Judge Arthur O. Fisher Park — a county-owned park in Jefferson Twp. — will become the new home of the Montgomery County Fairgrounds for summer 2018 after more than 160 years in Dayton.
Montgomery County will donate the park to the Montgomery County Agricultural Society, which runs the fair and plans to build a year-round, mid-sized event venue on the land. The facilities will be built using proceeds from the pending sale of the historic Dayton property, with the hope of generating rental revenue to buoy the fair’s checkbook.
“This has been a long journey for all of us,” said Tim Terrill, the Ag Society’s vice president. “We’ve looked at a lot of different sites, and we’ve taken a lot of things into consideration.”
Jefferson Twp. leaders hope the fairgrounds will provide their community with a needed boost.
“This is the best news that Jefferson Twp. could have in a long time,” said James McGuire, a Jefferson Twp. trustee. “This is a great opportunity for us to rebuild the community, the citizens worked for two years, having meetings … this is the fruit of all their work.”
Work began immediately Wednesday, officials said, to craft a deal to transfer the county-owned land to the Ag Society. The 150-acre park could host the 2018 fair if groundbreaking occurs by July, said Greg Wallace, the fair’s executive director.
The land already has water and sewer connections, he said. It is far larger than the 38-acre Dayton property.
The board approved the move late Tuesday night in a 15-5 vote, ending a series of disappointments as site after site proved unworkable since December 2013, when the Ag Society first voted to move from its Dayton site to Brookville. The ill-fated project would be the first of several communities unable, for varying reasons, to host the fair.
Location, price mattered
Ag Society members considered location and property costs as they evaluated the potential sites, Wallace said. Board members long sought a location with interstate access, including a Vandalia site near I-75 and a Huber Heights site on I-70. The final site is located at 5661 Dayton-Liberty Road, about a mile due west of the Dayton VA Medical Center on the south side of U.S. 35.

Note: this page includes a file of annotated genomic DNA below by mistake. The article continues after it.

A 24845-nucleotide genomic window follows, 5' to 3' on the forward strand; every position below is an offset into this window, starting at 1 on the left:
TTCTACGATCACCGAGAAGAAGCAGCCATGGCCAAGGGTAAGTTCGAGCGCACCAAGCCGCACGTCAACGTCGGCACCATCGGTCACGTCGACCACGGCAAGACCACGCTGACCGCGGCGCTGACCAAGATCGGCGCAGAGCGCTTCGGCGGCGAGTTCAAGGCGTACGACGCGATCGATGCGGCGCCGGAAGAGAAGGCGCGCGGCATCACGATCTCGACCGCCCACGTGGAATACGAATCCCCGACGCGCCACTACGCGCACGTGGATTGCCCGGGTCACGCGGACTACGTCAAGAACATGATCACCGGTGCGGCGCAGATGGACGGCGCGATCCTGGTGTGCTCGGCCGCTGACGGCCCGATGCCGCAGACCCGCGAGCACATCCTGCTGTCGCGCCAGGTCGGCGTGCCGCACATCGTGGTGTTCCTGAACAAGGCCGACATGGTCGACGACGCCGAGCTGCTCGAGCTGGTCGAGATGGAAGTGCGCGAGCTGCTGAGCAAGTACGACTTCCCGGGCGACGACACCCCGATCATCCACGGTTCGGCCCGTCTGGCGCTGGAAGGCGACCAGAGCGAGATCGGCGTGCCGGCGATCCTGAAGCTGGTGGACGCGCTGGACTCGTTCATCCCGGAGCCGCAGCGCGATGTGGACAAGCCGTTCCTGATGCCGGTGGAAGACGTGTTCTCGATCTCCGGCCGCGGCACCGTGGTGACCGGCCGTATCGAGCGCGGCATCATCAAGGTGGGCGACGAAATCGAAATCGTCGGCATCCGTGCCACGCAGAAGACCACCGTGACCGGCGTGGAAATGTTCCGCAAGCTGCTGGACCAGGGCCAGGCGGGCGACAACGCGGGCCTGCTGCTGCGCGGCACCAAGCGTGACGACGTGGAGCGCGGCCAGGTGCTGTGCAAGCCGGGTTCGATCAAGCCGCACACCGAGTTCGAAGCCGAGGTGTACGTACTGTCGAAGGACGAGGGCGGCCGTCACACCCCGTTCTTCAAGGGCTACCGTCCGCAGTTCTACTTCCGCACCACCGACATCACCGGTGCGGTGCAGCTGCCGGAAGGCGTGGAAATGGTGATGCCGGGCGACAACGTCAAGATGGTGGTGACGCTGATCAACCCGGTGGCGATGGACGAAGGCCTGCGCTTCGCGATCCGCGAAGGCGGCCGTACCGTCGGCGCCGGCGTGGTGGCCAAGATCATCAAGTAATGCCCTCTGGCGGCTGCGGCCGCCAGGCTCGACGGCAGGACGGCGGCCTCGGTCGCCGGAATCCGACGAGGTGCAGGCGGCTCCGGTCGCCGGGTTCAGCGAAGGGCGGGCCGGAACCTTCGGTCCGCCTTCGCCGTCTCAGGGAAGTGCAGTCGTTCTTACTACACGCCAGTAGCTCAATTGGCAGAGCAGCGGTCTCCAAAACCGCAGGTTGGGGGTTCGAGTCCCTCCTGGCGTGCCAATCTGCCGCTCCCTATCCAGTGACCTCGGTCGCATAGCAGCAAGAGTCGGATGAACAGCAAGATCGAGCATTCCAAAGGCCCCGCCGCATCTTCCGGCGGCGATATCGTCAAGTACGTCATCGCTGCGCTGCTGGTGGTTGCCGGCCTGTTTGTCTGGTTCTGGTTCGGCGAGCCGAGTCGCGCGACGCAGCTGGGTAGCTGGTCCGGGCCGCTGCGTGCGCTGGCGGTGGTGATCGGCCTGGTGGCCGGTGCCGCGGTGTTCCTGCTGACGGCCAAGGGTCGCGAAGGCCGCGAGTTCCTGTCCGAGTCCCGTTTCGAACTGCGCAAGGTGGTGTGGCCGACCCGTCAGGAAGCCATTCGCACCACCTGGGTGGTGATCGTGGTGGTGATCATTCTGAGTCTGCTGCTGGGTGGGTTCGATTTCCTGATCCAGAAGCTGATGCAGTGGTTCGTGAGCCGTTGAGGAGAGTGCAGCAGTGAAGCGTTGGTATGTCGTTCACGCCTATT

“The best location is in the middle of the county,” Wallace said. “Of course, then you have to look at the price tag associated with that.”
He added, “It’s hard to beat free.”
Ag Society officials would not confirm how much the owners of two Germantown properties sought for their land, though price has been a sticking point in prior negotiations. Records show Huber Heights asked the Ag Society for $1 million on a roughly 70-acre site. The Ag Society, offering $250,000, saw the deal falter.
It’s not yet known, officials said, how much of the current park’s amenities will remain on the site.
The park is already developed with eight baseball diamonds, 12 basketball courts, 10 tennis courts and four volleyball courts, according to the Montgomery County website, and it has a lake for fishing.
Terrence Miller, of Dayton, was playing disc golf on the property Wednesday. He welcomes the fair at the site near Trotwood — which long sought the fair — and was relieved a site had finally been selected.
“Anytime there’s a decision made, it’s good for everybody,” he said.
Fair officials said it was not yet known how the park’s current namesake will be remembered at the site.
A local civil rights icon, Fisher was the first black person to work in the county prosecutor’s office before his elections as the first black judge in the Dayton Municipal, Montgomery County Common Pleas and county juvenile courts. He retired in 1994 and died in 2005 at age 82 while living in Hilton Head, S.C.
The decision to move the fairgrounds to Jefferson Twp. came near the end of a late-night meeting Tuesday, after a 90-minute Ag Society executive session and lengthy public debate over the winning site and two alternative locations in Germantown.
On Monday, Germantown Mayor Steve Boeder and state Rep. Niraj Antani, R-Miamisburg, authored a letter offering their “full support” to moving the fairgrounds to Germantown. Other residents had authored letters to the Ag Society in support of the move, with one letter writer pledging $50,000 to the effort.
Germantown’s interest in the site – which was first reported by the Dayton Daily News – took some residents by surprise, said Ryan Snell, the president of the Hickory Pointe Homeowners Association, which opposed moving the fairgrounds to the community in southwest Montgomery County.
Bob McClain, another Germantown resident, said he’s spent his entire life there, but didn’t think the fair would be a good fit for the “quiet, quaint community.”
Sheriff assures safety
Ahead of the vote, Jenny Michael, a 4H adviser and Germantown resident who supported moving the fair there, encouraged Ag Society members to take into consideration a Dayton Daily News report about a body discovered near the park in February.
Sheriff Phil Plummer, whose deputies provide the township’s police services, took issue with the characterization.
“It’s not an unsafe community,” said Plummer, who said he was not advocating for one community over another and was invited by the Ag Society to stay during their executive session meeting. “In fact, crime has been trending down.”
Staff Writers Chris Stewart, Lisa Powell, Lauren Clark and Natalie Jovonovich contributed reporting.